Iqbal, 556 U.S. at 679 (quoting
Thus, “[d]etermining whether a complaint
states a plausible claim for relief will . . . be a contextspecific task that requires the reviewing court to draw on its
judicial experience and common sense.”
administrative remedies for at least two reasons.
First, Mr. Bellamy’s original complaint with the EEOC alleges
his January 25, 2018, termination was the culmination of the
purported discrimination against him.
In order to be timely, Mr.
Bellamy had 300 days from this “last alleged discriminatory act”
to file a timely EEOC Charge.
(ECF No. 11-1, at 6) (citing 42
U.S.C. § 2000e-5(e)(1) and EEOC v Randstad, 765 F. Supp. 2d 734,
739 & n.1 (D. Md. 2011), rev’d on other grounds by 685 F.3d 433
(4th Cir. 2012)).
Nor can the retaliation claim be based on or
revived by framing the EEOC complaint itself as a protected
activity, as this complaint was made well after his termination.
This makes November 21, 2018, the last day on which Plaintiff could
file with the EEOC regarding this or any earlier conduct by
The “Charge of Discrimination” appended by Plaintiff,
however, shows that Mr. Bellamy’s complaint with the EEOC was
signed on December 10, and he reports filing it on the 11th. (See
ECF No. 1, at 6).
Thus, the EEOC Charge was nearly three weeks
late, and Walmart argues that the entire complaint is time-barred.
(ECF No. 11-1, at 6-7).
Second, Defendant argues that even if Plaintiff filed a timely
complaint with the EEOC, he was required to bring his federal suit
within ninety days of receipt of the Right to Sue letter.
argues this is a hard-and-fast requirement that is not easily
(Id. at 11-1, at 7) (citing 42 U.S.C. § 2000e-5(f)
and Baldwin Cty. Welcome Ctr. v. Brown, 466 U.S. 147, 152 (1984)).
Mr. Bellamy states in his complaint that he received the Right to
Sue letter on February 16, 2020.
(ECF No. 1, at 6).
concedes, however, that there is a handwritten note on the actual,
appended Right to Sue letter, that it was received on March 1.
(ECF No. 1-1, at 6).
Even accepting this date as triggering this
exhaustion requirement, Walmart argues, ninety days from this date
is May 30, and Plaintiff did not file his federal complaint until
June 1, a day later.
(ECF No. 11-1, at 7).
The secondary alleged delay is ephemeral.
March 1 was a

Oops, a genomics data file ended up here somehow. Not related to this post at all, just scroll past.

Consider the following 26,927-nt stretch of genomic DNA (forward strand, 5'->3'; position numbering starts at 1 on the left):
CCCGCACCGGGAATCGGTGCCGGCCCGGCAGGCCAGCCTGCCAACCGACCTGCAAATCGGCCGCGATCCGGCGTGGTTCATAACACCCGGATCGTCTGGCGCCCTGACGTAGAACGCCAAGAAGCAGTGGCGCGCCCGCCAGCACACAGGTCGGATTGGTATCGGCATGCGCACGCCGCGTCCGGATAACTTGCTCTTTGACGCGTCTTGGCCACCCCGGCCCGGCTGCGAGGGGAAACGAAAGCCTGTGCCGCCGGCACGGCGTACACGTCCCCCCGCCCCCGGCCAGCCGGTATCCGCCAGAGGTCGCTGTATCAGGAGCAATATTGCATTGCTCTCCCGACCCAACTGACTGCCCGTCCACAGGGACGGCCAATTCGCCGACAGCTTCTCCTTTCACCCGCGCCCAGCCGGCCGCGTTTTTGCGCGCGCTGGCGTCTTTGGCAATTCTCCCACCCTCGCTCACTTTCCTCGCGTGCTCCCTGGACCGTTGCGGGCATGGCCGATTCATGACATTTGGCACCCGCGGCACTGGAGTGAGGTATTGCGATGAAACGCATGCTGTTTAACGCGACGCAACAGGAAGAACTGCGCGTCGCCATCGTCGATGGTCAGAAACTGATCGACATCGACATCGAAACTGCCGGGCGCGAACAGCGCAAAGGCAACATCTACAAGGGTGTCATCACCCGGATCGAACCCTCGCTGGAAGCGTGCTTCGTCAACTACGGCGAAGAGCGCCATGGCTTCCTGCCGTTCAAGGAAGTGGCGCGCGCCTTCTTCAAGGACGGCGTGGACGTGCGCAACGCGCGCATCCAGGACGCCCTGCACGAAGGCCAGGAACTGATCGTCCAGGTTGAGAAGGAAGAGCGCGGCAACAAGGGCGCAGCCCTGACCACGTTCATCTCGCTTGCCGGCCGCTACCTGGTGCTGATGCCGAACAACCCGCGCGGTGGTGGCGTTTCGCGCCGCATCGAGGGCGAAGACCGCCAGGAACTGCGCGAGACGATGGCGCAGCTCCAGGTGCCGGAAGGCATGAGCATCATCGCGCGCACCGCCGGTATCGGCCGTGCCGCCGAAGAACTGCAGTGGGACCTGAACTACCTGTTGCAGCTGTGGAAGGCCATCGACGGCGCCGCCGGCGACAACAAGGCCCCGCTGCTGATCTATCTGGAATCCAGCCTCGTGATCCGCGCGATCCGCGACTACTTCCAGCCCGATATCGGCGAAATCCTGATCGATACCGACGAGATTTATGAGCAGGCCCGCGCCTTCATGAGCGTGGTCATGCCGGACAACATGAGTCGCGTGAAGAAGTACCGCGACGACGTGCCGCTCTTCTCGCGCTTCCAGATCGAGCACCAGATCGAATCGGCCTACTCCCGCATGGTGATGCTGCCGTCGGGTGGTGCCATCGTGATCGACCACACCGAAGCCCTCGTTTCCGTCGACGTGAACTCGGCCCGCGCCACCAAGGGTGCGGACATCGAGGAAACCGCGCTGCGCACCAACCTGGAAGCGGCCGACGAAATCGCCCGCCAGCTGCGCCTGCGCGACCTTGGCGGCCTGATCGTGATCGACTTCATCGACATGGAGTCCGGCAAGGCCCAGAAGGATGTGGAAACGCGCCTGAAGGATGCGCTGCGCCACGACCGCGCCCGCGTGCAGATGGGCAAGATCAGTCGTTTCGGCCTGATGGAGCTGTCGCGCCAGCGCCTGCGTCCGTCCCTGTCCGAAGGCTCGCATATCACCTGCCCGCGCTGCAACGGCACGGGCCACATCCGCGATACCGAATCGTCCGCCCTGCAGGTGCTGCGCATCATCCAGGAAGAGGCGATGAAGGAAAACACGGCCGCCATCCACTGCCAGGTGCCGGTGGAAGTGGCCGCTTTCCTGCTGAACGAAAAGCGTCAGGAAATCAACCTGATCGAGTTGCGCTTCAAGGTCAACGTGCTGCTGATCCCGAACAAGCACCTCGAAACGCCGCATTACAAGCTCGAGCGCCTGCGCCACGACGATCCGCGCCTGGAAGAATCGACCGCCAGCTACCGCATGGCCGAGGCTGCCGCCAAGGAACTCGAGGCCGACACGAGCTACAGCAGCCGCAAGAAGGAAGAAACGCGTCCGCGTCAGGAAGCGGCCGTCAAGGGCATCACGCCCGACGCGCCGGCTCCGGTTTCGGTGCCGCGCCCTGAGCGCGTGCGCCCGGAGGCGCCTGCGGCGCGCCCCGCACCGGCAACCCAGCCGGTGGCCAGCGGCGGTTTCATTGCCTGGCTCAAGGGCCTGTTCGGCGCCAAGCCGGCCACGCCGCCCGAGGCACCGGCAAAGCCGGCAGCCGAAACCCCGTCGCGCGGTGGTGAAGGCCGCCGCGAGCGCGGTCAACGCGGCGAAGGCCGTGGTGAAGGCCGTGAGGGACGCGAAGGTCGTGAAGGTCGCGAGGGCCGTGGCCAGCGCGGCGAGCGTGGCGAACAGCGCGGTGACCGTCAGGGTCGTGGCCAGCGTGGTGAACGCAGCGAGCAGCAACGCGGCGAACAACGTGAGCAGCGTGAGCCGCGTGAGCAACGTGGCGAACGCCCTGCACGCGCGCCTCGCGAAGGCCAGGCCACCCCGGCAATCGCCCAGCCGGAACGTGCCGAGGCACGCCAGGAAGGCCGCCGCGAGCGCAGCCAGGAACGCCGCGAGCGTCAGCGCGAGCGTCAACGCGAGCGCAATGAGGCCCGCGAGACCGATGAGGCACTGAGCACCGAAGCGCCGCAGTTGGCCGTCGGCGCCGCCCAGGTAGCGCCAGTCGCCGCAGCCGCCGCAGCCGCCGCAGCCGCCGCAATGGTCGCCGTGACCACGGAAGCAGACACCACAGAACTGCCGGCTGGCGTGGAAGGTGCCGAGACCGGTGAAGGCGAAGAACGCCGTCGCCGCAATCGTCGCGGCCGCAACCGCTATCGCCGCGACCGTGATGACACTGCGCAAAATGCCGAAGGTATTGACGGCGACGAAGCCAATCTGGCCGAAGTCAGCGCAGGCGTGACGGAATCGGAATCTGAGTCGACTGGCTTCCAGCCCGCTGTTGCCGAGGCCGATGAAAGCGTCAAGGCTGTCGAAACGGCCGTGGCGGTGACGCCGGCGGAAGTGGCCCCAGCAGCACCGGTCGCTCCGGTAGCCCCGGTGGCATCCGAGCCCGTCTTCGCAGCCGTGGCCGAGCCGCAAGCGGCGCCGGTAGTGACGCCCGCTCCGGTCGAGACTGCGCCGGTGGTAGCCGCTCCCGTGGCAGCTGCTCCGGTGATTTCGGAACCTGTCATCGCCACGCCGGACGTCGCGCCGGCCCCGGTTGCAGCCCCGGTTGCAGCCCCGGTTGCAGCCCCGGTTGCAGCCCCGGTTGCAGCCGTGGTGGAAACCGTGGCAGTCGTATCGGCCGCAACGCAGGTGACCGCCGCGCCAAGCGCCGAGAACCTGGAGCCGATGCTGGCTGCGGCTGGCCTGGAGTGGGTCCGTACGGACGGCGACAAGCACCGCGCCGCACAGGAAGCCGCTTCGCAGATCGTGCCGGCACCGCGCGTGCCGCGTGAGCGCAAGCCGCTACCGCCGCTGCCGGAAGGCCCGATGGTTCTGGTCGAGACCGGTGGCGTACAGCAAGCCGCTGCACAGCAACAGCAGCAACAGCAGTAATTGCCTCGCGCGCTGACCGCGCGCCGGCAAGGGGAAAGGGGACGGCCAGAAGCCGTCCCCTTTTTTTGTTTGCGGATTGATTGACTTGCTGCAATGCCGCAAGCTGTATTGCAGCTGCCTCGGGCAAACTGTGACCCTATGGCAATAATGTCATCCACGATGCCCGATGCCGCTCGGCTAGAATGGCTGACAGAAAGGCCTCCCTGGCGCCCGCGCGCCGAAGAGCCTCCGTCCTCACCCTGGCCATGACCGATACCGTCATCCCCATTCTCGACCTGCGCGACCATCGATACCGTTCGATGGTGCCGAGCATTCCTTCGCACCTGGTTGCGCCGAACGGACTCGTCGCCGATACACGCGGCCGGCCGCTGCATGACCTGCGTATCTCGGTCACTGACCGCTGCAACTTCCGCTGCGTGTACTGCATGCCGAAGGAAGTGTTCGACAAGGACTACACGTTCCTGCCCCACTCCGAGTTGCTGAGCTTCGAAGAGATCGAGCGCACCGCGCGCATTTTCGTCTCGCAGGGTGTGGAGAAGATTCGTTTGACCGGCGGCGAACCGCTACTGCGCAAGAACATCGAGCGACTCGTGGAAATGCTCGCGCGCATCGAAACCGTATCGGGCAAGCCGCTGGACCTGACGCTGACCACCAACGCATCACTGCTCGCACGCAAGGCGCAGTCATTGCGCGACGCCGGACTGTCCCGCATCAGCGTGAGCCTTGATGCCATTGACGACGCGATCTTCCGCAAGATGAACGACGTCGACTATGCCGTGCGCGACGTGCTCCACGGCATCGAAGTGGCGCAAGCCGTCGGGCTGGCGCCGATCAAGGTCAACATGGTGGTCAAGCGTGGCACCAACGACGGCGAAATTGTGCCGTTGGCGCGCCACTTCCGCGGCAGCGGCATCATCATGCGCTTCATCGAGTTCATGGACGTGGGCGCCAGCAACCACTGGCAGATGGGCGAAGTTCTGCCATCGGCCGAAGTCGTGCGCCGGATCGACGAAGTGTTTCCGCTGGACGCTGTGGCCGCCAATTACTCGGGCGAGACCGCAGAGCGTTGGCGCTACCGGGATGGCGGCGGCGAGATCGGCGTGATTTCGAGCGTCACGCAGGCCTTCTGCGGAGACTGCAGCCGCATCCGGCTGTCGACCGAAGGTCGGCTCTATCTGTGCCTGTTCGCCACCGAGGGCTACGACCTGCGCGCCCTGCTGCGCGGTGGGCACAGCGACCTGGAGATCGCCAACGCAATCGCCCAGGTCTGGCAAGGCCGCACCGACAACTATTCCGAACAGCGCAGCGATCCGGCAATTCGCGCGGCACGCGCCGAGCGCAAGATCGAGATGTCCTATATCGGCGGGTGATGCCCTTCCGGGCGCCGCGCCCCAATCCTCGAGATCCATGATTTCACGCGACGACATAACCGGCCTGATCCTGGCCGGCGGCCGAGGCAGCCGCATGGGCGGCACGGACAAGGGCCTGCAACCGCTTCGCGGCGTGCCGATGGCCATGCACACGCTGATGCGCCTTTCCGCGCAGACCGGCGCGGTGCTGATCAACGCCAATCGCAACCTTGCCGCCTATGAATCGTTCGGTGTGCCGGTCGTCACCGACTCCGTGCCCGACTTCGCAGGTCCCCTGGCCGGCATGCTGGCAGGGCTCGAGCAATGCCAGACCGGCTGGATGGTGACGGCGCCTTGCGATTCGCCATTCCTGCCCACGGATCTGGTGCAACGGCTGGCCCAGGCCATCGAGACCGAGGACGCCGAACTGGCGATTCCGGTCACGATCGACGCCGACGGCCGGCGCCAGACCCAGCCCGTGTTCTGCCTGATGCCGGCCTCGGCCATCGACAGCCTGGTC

Sunday and not likely the day of receipt.
If it was, however, 90
days later was May 30, 2020, a Saturday.
When the last day falls
on a weekend, a party may file on the next business day, or June
complaint on May 28 and it was delivered to the court on June 1.
The suit was filed timely, if receipt of the Notice of Right to
Sue was on March 1.
Plaintiff does not specifically address the timing of his
actions, either with the EEOC or with this court. He does complain
that he was forced to file his complaint pro se because of the
costs associated with hiring an attorney and because COVID-19
adversely affected his ability to pay such a cost.
(ECF No. 16,
These realities fail to excuse his late filing with the
EEOC back in November or December of 2018, well before the COVID19 pandemic began.
Having failed to complain of his ultimate
termination in a timely fashion, Mr. Bellamy is also barred from
the inclusion of any earlier, alleged misconduct by Walmart.
additional arguments — 1) that Mr. Bellamy did not exhaust his
discrimination and harassment claims, and 2) that all his claims
have otherwise failed to state a valid Title VII cause of action
— need not be addressed.
(See ECF No. 11-1, at 8-17).
defect is not curable, and so Plaintiff is not granted leave to
For the foregoing reasons, the motion to dismiss filed by
Defendant Walmart will be granted.
A separate order will follow.
DEBORAH K. CHASANOW
United States District Judge
Disclaimer: Justia Dockets & Filings provides public litigation records from the federal appellate and district courts. These filings and docket sheets should not be considered findings of fact or liability, nor do they necessarily reflect the view of Justia.
Why Is My Information Online?